Stadium Scandal: A $1Billion Job For Mr. Inside
Despite how it may appear, I don’t enjoy being practically alone among alleged journalists in criticizing the way the $1B-plus Vikings Stadium deal went down or in dissecting what this unprecedented boondoggle says about our lapdog media, a compromised “progressive” movement and a DFL Party that has become the legislative arm of the Chamber of Commerce. Just once, I’d like to be able to give the project a passing grade for how it is being managed by Gov. Mark Dayton and his minions.
But I can’t. This cesspool gets deeper with each passing day.
Today (Friday), the stadium goombahs (they call themselves the Minnesota Sports Facilities Commission) who were picked last week by Dayton and Minneapolis Mayor R.T. Rybak met for the first time and, with no advance notice or public posting of a position, named Theodore A. (Ted) Mondale as their executive director. And gave him a luxury-suite salary of $157K.
A pretty good payday for the guy who was picked early last year by Dayton to be the governor’s “point man” on the stadium issue, with “point man” meaning he had been tasked to make a deal with Zygi Wilf or the Devil — whatever it took — to get a new stadium package through the legislature. This assignment was often mistakenly described as “lobbying” but it was far more important — and far worse — than that. Mondale served as Dayton’s inside man in what became more than a year-long process of closed-door meetings, private arm-twisting and secretive deal-making. All of which culminated in this spring’s fraudulent “negotiations” that were little more than public relations flummery and which, presided over by the ever-smirking Mondale, led to a historic sell-out of the public’s interests at a time of economic distress, budget slashing and unemployment. There had been rumors earlier this week that Mondale would get picked by the goombahs to be their executive director, but, frankly, I didn’t believe them.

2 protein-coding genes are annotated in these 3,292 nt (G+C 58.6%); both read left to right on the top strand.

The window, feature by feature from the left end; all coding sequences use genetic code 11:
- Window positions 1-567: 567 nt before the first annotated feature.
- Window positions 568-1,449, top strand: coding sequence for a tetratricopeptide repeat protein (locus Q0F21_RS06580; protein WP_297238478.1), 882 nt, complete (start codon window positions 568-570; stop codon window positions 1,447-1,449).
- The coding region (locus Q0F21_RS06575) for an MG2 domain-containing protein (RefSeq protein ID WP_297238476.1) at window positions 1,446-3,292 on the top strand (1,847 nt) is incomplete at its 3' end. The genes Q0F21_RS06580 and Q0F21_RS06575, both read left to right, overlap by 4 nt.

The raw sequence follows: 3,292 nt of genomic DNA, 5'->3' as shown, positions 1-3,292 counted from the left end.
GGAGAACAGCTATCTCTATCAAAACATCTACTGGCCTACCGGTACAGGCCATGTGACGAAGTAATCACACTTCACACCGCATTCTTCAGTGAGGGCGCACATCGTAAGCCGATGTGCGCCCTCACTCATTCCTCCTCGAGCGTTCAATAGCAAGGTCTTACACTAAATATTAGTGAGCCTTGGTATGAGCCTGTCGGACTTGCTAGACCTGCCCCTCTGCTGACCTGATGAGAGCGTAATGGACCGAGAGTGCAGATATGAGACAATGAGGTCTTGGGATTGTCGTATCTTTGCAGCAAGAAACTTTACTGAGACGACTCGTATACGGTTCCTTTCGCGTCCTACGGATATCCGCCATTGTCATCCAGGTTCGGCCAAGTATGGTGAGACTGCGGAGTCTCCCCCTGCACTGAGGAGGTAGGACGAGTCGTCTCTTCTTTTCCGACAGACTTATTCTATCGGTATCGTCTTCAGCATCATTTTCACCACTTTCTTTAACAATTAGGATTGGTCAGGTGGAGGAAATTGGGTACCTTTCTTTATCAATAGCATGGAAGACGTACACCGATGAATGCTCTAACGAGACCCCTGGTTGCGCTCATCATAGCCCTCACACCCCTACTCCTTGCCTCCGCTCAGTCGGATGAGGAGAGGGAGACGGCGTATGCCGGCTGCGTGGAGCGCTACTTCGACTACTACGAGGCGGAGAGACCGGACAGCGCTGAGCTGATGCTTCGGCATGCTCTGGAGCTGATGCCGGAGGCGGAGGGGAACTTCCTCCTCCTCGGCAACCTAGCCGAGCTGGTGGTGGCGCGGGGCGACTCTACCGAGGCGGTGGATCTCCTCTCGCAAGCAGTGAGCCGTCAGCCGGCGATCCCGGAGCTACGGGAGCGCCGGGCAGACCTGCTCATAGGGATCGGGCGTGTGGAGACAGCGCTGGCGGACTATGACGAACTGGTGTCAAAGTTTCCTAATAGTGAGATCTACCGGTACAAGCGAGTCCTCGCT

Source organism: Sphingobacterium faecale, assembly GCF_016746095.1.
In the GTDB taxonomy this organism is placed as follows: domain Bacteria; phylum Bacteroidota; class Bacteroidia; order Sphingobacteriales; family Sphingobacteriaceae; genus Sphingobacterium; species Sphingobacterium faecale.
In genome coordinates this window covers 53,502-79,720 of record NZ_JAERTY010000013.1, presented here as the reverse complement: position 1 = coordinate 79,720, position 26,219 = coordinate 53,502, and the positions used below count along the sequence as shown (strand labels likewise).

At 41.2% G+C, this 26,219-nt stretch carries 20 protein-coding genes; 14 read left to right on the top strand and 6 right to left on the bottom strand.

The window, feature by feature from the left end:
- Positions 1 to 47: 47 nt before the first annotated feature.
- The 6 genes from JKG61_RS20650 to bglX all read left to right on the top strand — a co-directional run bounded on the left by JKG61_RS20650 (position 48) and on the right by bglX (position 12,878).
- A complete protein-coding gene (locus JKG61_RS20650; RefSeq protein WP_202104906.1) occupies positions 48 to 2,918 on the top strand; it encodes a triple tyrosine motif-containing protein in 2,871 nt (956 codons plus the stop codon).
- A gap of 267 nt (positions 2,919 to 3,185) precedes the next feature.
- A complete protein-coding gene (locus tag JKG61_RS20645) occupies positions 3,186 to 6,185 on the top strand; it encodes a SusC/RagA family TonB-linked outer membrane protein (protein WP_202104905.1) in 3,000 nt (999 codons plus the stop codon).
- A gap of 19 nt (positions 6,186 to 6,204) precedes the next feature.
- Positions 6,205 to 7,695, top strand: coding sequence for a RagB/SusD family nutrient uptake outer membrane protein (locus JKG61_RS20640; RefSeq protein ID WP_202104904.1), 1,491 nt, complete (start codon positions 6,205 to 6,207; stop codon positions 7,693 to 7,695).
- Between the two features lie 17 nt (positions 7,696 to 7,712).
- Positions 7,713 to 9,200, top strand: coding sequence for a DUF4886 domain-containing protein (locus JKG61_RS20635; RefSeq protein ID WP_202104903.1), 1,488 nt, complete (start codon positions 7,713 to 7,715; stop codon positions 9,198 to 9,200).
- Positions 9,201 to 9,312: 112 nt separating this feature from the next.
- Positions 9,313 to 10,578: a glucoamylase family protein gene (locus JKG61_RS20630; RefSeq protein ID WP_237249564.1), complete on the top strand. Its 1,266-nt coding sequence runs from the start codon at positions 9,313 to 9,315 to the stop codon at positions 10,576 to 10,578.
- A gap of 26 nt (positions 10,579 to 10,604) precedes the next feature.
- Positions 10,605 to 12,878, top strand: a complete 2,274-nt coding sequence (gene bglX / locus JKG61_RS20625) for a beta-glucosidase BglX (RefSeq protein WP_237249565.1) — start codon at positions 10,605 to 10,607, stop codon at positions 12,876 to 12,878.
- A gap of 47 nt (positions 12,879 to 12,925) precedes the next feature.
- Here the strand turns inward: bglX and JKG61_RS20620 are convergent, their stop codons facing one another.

There were several reasons to discount the rumors:
1) Dayton thumbed his nose at the state’s open appointment process just last week to pick someone from his office pool to be chair of the new commission and, after that dubious action, I didn’t think the commission would have the balls, at their first meeting, held with little notice, to put Mondale in a plum job without at least making a show of an open “search.”
2) It is flamingly bad public policy to elevate a secret sausage maker to a public official. First, he put together the dirty deal; now he’s going to carry it out in, uh, the public interest? The guy who knows where the bodies are buried because he dug the holes? Nah, they wouldn’t do that. It would be too obviously an effort by Dayton to keep every aspect of the $1B boondoggle in the control of his own, tight-knit circle, turning his “People’s Stadium” into Dayton’s Showroom. I was certain they’d be forced by whatever ideals remain in this state to seek a public servant untainted by political loyalty to Dayton and without telltale Wilf breath on him.
3) Sid Hartman, the ninety-something one-man pro sports Mimeo Machine, was the only one who reported that Dayton would give the job to Young Master Mondale. That cinched it: Surely, if there were anything to this disturbing rumor, real journalists would have reported it. Sid hasn’t been right about anything since 1978, and that was by accident.
So I skipped today’s initial meeting of the goombahs to mow my lawn, deciding that, just this once, I’d give them a break.
I forgot some important lessons that must always be kept in mind in the “new” Minnesota:
1) Something may be outrageously stupid, a naked conflict of interest or a screaming piece of hypocrisy, but none of that means the people in charge won’t shove it through anyway.
2) Open meetings, open appointments, transparency, accountability and other once-honored notions of “good government” have been trashed by the DFL, the Republicans and a governor who was elected just 20 months ago promising to restore them. Minnesota’s reputation for openness has been shit-canned by the people responsible for upholding it.
3) Real journalists? Who?! Oh, yeah, they are those six feet tall bunny rabbits, but you can’t see them.
The bottom line, Minnesota is lavishing a $1B project on billionaires, counting on a dubious expansion of charitable gambling to pay the bills, and if the whole thing collapses under its own weight and goes belly up, Mark Dayton has made certain of something he must think is very important:
No one will ever know what really happened.